Panama takes the lead in the Americas in the fight against forced labour
September 7, 2016
The Protocol will require the government to take new measures to tackle modern slavery in all its forms.
Causeway Islands, Panama
Join 25,890 people who want their governments to ratify the ILO Forced Labour Protocol
Panama has become the first country in the Americas to ratify the Forced Labour Protocol, reinforcing its international commitment to fight modern slavery, including human trafficking.
It is therefore the first in the region to have ratified all three ILO instruments on forced labour – the other two being the Forced Labour Convention, 1930 (No. 29) and the Abolition of Forced Labour Convention, 1957 (No. 105), which Panama ratified in May 1966.
The ratification occurred one year after the visit of President of Panama, Juan Carlos Varela, to the International Labour Conference, when he signed the 50 for Freedom panel to show his support for the ILO campaign to promote ratification and raise awareness about modern slavery.
“This ratification is a reaffirmation of the vision of Panama to not tolerate forced labour and child labour. The signing has been brought about thanks to two key players, the Ministry of Labour, under the leadership of the Minister Luis Ernesto Carles, with support at State level from President Juan Carlos Varela, “said Rorix Javier Nuñez, Head of the Office of International Technical Cooperation. “We were surprised to be the first country in Latin America to ratify. It is important that the Protocol has the support of all ILO member States,” he added.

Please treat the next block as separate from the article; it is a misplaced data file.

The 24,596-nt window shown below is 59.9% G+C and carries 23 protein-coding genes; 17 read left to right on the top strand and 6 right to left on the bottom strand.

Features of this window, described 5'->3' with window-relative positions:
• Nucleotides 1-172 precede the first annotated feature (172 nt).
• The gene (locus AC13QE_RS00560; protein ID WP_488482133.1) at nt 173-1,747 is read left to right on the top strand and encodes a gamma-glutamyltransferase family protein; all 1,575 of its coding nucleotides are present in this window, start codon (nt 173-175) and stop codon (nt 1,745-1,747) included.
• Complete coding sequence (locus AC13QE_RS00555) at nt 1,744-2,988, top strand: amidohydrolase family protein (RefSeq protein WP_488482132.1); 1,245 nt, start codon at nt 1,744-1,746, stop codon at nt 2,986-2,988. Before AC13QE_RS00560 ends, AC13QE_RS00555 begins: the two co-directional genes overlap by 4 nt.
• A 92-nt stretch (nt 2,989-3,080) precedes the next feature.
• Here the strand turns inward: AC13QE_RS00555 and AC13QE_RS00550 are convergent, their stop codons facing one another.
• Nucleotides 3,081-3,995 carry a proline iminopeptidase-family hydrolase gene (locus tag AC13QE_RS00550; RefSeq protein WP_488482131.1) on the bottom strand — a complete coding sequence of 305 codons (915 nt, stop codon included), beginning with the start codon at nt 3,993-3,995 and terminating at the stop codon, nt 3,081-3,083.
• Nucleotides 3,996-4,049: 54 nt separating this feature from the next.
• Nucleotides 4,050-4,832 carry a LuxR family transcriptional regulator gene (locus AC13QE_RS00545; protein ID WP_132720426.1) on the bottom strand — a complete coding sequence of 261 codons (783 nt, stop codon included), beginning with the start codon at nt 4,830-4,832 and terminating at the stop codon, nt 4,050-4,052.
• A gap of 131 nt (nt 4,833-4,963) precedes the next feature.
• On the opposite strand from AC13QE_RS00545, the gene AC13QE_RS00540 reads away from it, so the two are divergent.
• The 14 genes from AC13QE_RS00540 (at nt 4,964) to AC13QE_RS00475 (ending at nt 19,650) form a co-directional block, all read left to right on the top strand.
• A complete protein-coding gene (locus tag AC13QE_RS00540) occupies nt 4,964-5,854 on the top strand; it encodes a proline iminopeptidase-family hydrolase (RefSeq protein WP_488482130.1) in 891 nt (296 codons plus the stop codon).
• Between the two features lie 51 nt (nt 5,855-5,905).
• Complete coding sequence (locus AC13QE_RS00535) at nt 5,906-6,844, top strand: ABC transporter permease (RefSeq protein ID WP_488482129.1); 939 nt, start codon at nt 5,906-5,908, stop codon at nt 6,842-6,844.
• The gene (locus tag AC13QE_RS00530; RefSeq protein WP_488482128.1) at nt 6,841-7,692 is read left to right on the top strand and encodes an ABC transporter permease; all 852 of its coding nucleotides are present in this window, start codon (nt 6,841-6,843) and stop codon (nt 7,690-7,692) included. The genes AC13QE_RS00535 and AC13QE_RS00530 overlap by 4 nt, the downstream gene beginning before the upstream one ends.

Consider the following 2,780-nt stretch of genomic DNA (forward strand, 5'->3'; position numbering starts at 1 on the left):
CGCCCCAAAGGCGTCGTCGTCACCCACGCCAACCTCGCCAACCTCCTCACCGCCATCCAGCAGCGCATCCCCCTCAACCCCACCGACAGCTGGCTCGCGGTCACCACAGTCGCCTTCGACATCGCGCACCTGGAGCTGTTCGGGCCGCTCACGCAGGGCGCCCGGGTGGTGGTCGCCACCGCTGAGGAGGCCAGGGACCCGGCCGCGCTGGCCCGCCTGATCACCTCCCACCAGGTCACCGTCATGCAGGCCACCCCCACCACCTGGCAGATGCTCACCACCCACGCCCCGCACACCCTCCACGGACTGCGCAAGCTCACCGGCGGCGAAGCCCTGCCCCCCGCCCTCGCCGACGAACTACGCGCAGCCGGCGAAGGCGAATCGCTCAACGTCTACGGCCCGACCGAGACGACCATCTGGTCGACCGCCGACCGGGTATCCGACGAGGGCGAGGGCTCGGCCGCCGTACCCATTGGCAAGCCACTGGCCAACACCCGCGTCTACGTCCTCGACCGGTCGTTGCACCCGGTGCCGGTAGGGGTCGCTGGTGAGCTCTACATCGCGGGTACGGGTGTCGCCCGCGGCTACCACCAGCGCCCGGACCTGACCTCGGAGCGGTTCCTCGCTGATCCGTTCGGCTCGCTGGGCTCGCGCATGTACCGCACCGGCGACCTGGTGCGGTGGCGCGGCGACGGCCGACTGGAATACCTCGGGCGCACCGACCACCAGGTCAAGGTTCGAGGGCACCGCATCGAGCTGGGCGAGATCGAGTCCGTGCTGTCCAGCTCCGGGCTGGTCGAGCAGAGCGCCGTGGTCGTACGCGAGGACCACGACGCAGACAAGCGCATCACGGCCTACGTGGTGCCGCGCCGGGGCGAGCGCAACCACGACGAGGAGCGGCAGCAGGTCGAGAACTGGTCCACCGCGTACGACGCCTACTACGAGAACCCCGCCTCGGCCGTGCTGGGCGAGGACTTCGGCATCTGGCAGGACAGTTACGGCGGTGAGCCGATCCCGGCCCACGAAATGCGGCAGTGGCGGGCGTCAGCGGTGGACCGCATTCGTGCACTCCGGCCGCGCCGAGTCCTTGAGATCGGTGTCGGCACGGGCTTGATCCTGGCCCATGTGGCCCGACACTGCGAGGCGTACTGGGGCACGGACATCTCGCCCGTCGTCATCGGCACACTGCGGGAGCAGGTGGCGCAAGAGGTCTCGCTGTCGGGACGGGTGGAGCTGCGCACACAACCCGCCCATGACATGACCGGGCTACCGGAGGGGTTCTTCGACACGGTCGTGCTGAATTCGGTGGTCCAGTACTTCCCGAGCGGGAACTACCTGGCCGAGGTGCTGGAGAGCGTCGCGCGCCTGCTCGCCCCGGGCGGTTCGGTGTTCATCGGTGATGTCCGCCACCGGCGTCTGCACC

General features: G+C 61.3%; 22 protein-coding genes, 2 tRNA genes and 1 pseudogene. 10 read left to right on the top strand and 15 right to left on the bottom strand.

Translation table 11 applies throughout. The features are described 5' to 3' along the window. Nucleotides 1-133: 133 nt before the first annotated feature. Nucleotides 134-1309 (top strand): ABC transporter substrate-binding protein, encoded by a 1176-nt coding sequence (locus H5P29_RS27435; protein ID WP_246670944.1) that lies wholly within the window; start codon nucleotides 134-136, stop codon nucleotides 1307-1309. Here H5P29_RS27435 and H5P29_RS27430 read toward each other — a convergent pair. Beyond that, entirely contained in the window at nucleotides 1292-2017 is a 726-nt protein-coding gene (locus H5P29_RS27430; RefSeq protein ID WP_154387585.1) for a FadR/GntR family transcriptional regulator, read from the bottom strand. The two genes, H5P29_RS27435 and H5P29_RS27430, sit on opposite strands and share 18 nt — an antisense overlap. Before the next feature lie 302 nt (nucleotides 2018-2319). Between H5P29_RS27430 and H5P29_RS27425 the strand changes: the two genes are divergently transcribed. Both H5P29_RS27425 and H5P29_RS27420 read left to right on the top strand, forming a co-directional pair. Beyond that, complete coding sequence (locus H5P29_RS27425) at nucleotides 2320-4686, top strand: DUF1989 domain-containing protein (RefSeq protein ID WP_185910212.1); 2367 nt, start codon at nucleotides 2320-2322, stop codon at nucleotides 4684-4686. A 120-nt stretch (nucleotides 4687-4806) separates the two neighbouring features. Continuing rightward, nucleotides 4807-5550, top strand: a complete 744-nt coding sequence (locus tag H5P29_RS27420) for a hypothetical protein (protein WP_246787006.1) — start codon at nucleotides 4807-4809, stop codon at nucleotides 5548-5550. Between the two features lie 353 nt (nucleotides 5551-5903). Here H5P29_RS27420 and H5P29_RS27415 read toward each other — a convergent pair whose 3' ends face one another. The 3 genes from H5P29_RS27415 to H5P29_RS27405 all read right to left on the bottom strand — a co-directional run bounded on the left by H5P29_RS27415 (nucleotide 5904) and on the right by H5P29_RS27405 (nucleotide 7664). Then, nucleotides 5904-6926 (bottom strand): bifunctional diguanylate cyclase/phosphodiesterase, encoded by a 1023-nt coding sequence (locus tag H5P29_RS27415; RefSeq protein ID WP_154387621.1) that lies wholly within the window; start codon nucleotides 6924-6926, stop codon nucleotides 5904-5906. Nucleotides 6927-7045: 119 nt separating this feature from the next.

Panama has a solid legislative framework against all forms of forced labour. In 2011 it adopted a new law against trafficking in persons and activities related to trafficking. This law gives a broader definition of the crime of trafficking and adds to the Criminal Code a new chapter on a number of offenses related to trafficking, including forced labour and slavery.
In terms of institutions, Panama also has a National Commission against Trafficking in Persons, which has adopted the national plan against human trafficking for the period 2012-2017. This plan foresees intervention on five key strategic areas: prevention, protection of the victims, repression; National and international cooperation; and monitoring and controlling the implementation of the plan.
The Forced Labour Protocol is a legally-binding treaty that requires governments to adopt new measures designed to prevent modern slavery, protect its victims and guarantee them access to justice and compensation.